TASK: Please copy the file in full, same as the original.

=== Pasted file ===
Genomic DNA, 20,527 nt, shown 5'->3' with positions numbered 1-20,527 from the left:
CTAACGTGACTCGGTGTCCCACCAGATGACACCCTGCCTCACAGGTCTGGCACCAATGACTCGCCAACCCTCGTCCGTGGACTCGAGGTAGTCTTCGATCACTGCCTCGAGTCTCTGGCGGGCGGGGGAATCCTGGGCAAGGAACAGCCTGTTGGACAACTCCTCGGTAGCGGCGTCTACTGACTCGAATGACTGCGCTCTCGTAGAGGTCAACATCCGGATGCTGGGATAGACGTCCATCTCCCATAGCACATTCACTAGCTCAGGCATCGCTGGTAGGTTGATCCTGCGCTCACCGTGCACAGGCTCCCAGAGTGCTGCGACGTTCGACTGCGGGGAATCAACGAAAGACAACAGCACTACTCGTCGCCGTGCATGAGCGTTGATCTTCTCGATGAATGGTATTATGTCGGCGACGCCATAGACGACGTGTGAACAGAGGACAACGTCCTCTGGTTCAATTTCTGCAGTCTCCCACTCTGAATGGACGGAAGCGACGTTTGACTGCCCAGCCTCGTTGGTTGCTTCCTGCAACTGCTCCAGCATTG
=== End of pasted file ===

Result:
Genomic DNA, 20,527 nt, shown 5'->3' with positions numbered 1-20,527 from the left:
CTAACGTGACTCGGTGTCCCACCAGATGACACCCTGCCTCACAGGTCTGGCACCAATGACTCGCCAACCCTCGTCCGTGGACTCGAGGTAGTCTTCGATCACTGCCTCGAGTCTCTGGCGGGCGGGGGAATCCTGGGCAAGGAACAGCCTGTTGGACAACTCCTCGGTAGCGGCGTCTACTGACTCGAATGACTGCGCTCTCGTAGAGGTCAACATCCGGATGCTGGGATAGACGTCCATCTCCCATAGCACATTCACTAGCTCAGGCATCGCTGGTAGGTTGATCCTGCGCTCACCGTGCACAGGCTCCCAGAGTGCTGCGACGTTCGACTGCGGGGAATCAACGAAAGACAACAGCACTACTCGTCGCCGTGCATGAGCGTTGATCTTCTCGATGAATGGTATTATGTCGGCGACGCCATAGACGACGTGTGAACAGAGGACAACGTCCTCTGGTTCAATTTCTGCAGTCTCCCACTCTGAATGGACGGAAGCGACGTTTGACTGCCCAGCCTCGTTGGTTGCTTCCTGCAACTGCTCCAGCATTG